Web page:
“A gift made by a person in sickness, who, apprehending his dissolution near, delivers, or causes tobe delivered, to another the possession of any personal goods, to keep as his own incase of the donor’s decease. The civil law defines it to be a gift underapprehension of death; as when anything is given upon condition that, if the donordies, the donee shall possess it absolutely. or return it if the donor should survive orshould repent of having made the gift, or if the donee should die before the donor. A gift in view of death is one which is made in contemplation, fear, or peril of death, and with intent that it shall take effect only incase of the death of the giver. A donation mortis causa (inprospect of death) is an act to take effect when the donor shall no longer exist, bywhich he disposes of the whole or a part of his property, and which is irrevocable.”…… taken from Black Law Dictionary.

    1. 5th take binasa ko po yung case na nai cite mo, it was ganuelas case. Im not insisting my point ha but i just want to elucidate my own view because i dont think the facts are exactly alike because in that case there is a caveat/ proviso which states that in case the donee predecease the donor the donation is rescinded which only shows that it is still revocable at walang complete transfer kaya mortis causa sya in that case. Feeling ko lang absent the same proviso in the problem in the bar makes it intervivos because totally irrevocable na sya and the transfer being complete even in its formality. One of the characteristics of an inter vivos donation is that the transfer is immediately effective but the parties may provide that it shall actually take effect on some other period like at the time of the death of the donor which is the situation in this problem. Kasi here kahit the donee predecease the donor, the donee still owns the donated property which could be passed on to her own heirs, the heirs in turn in case the donor is still alive is oblige to respect the declaration of the donor and donee not to dispose of the same being one of the obligation attached to the donated property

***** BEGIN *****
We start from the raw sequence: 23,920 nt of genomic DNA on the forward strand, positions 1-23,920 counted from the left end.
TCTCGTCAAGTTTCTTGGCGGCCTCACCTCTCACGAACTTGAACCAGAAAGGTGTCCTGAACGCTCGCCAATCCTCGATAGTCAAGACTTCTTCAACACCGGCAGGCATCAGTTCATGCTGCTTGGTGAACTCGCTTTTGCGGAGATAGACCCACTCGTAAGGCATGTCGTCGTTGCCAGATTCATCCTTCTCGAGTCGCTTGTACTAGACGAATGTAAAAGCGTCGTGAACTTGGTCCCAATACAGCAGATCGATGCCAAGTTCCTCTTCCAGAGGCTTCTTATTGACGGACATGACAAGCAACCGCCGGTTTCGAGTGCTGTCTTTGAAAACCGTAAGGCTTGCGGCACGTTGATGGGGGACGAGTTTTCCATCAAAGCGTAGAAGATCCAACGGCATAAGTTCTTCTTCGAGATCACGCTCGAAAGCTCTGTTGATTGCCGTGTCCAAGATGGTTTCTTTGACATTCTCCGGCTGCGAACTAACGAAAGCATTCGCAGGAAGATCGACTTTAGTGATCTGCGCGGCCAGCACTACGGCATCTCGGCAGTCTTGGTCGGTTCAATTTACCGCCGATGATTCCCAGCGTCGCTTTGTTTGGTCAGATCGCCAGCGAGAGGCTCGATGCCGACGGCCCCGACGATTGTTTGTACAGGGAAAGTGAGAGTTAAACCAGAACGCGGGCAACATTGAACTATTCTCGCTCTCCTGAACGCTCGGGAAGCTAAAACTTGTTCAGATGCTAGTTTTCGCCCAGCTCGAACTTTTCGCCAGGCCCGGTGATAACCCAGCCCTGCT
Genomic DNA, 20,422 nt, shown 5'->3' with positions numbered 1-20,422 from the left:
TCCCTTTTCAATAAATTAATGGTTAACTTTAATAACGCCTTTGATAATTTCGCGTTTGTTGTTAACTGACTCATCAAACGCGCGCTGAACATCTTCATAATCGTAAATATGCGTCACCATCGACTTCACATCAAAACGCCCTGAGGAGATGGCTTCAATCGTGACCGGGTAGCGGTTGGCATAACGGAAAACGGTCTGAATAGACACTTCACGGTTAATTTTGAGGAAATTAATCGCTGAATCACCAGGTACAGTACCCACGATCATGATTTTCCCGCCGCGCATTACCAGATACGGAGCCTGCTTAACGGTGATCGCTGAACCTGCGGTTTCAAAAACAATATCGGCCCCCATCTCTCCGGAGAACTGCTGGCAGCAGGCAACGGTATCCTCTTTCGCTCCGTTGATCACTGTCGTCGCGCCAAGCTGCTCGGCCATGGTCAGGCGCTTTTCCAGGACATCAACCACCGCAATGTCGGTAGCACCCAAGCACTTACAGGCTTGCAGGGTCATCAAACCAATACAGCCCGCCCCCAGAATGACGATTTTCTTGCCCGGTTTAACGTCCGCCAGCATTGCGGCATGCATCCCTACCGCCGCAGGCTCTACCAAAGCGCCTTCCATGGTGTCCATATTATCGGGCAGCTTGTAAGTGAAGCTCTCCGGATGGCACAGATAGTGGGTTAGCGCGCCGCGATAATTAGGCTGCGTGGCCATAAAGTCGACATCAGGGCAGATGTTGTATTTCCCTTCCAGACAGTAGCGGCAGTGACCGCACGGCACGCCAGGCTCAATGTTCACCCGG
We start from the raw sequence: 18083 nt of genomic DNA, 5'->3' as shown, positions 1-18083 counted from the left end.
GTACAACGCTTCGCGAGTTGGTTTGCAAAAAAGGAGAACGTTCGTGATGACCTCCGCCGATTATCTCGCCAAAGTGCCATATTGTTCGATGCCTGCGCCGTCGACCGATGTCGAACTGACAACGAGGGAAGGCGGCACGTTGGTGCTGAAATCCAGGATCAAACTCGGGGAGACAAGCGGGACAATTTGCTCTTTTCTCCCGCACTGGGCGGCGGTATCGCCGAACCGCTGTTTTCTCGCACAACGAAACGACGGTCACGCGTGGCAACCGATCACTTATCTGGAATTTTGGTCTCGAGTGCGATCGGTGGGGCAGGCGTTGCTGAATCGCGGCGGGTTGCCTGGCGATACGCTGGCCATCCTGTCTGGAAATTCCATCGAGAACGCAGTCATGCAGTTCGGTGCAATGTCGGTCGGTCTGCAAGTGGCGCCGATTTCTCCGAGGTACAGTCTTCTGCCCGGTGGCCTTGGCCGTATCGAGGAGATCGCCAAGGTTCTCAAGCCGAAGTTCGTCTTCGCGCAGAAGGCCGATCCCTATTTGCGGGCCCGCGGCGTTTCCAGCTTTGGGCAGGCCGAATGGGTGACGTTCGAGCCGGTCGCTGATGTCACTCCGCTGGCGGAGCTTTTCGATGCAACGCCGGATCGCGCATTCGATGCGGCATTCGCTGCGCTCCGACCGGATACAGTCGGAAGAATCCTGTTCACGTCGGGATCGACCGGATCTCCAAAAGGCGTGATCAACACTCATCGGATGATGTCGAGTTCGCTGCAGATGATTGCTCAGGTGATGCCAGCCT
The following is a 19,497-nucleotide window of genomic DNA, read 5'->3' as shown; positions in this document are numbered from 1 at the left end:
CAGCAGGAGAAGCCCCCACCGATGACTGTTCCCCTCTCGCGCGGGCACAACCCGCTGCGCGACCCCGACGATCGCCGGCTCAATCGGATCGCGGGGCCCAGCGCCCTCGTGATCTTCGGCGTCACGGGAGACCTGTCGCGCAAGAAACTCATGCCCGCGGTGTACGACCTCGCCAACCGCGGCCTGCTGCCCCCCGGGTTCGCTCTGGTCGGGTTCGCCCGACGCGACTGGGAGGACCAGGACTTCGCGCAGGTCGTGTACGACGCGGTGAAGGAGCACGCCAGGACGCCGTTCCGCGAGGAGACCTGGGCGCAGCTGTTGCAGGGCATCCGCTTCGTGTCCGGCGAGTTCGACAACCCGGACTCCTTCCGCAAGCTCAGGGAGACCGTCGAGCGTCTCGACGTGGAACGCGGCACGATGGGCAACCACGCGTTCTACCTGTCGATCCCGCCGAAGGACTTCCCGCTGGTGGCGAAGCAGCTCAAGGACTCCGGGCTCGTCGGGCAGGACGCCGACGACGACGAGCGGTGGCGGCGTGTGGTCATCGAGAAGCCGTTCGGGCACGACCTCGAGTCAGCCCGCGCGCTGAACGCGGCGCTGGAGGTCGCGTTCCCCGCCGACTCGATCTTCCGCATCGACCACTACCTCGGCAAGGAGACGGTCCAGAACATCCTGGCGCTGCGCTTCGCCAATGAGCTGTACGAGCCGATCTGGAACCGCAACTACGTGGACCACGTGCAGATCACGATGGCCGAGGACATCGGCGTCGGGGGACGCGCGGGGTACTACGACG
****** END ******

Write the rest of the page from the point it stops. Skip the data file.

5. Mortis Causa.

    The distinction between a transfer
    inter vivos and mortis causa is
    important as the validity or revocation
    of the donation depends upon its nature.
    If the donation is inter vivos, it must be
    executed and accepted with the formalities
    prescribed by Articles 748 and 749 of
    the Civil Code, except when it is onerous in
    which case the rules on contracts will apply.
    If it is mortis causa, the donation must be in
    the form of a will, with all the formalities
    for the validity of wills, otherwise it is
    void and cannot transfer ownership.

    The distinguishing characteristics of a
    donation mortis causa are the following:

    1. It conveys no title or ownership to the
    transferee before the death of the transferor;
    or, what amounts to the same thing, that the
    transferor should retain the ownership
    (full or naked) and control of the
    property while alive;

    2. That before his death, the transfer
    should be revocable by the transferor at
    will, ad nutum; but revocability may be
    provided for indirectly by means of a reserved
    power in the donor to dispose of the properties conveyed;

    3. That the transfer should be void if the transferor
    should survive the transferee.